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Permanent link (DOI): https://doi.org/10.7939/R3599Z930

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Characterization of silica and dissolved organic matter aggregation in SAGD produced water Open Access

Descriptions

Other title
Subject/Keyword
Humic acids
SAGD produced water
Taguchi
DLS
ANOVA
Type of item
Thesis
Degree grantor
University of Alberta
Author or creator
Fatema,Jannat
Supervisor and department
Fleck, Brian (Mechanical Engineering)
Examining committee member and department
Kumar,Aloke (Mechanical Engineering)
Zeng,Hongbo (Chemical Engineering)
Maiti,Abhijit (Mechanical Engineering)
Fleck,Brian (Mechanical Engineering)
Department
Department of Mechanical Engineering
Specialization

Date accepted
2014-01-03T15:58:56Z
Graduation date
2014-06
Degree
Master of Science
Degree level
Master's
Abstract
Proper understanding of SAGD produced water and boiler blow down (BBD) water in particular is required to propose effective treatment processes for reuse and reduction in the quantity of disposable water. BBD contains high dissolved organic matter (DOM) and total dissolved solid (TDS). This study investigates the interaction of silica and DOM in BBD using different analytical techniques. The roles of different types of organics, salts, and colloids on silica-DOM co-precipitation were studied at different concentrations and pH. In order to study the effects of all factors at three levels and to deter- mine the most influential parameters with a minimum number of experiments Taguchi orthogonal array was employed. Analysis of variance (ANOVA) was performed to evaluate the contribution of each parameter. In the presence of salt, the rate of silica organic co-precipitation varies with the nature of organics. Humic-like fractions of DOM plays a major role in the process of DOM-silica co-precipitation. Light scattering technique applied to examine the aggregation rate at low concentrations of organics and DOM also demonstrates that the presence of organics enhances silica aggregation rate.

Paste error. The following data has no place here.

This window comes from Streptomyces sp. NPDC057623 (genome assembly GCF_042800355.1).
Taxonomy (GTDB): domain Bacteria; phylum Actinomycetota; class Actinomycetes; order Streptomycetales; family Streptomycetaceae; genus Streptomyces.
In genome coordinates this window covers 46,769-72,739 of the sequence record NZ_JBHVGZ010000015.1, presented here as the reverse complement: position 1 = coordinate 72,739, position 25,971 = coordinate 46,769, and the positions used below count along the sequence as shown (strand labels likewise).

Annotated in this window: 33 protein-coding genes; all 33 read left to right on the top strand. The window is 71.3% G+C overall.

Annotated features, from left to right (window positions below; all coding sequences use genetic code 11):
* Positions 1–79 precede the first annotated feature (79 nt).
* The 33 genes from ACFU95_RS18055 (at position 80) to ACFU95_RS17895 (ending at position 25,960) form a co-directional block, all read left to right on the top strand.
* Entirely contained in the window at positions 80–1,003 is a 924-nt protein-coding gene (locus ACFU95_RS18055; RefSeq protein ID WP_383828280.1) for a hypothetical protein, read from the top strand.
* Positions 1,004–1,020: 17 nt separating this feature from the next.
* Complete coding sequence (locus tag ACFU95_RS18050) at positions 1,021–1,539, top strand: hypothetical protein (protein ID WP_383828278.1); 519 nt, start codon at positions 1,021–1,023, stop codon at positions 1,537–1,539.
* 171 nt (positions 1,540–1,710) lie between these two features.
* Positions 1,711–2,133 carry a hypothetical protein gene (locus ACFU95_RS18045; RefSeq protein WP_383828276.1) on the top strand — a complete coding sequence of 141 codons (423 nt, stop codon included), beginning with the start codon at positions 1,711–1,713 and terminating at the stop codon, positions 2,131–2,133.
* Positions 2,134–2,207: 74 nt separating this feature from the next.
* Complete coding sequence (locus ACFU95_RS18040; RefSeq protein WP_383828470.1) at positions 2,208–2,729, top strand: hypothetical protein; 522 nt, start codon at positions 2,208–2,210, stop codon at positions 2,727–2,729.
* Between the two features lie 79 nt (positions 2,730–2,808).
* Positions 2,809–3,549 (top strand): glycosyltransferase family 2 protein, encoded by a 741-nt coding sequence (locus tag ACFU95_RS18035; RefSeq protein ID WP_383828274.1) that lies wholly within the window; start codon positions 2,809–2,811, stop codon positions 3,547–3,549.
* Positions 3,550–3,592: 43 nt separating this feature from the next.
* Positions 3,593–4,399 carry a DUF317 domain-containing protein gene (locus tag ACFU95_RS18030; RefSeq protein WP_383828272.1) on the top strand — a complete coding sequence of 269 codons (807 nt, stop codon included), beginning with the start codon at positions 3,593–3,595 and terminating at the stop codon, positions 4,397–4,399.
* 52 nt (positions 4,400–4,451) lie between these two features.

Language
English
DOI
doi:10.7939/R3599Z930
Rights
Permission is hereby granted to the University of Alberta Libraries to reproduce single copies of this thesis and to lend or sell such copies for private, scholarly or scientific research purposes only. Where the thesis is converted to, or otherwise made available in digital form, the University of Alberta will advise potential users of the thesis of these terms. The author reserves all other publication and other rights in association with the copyright in the thesis and, except as herein before provided, neither the thesis nor any substantial portion thereof may be printed or otherwise reproduced in any material form whatsoever without the author's prior written permission.
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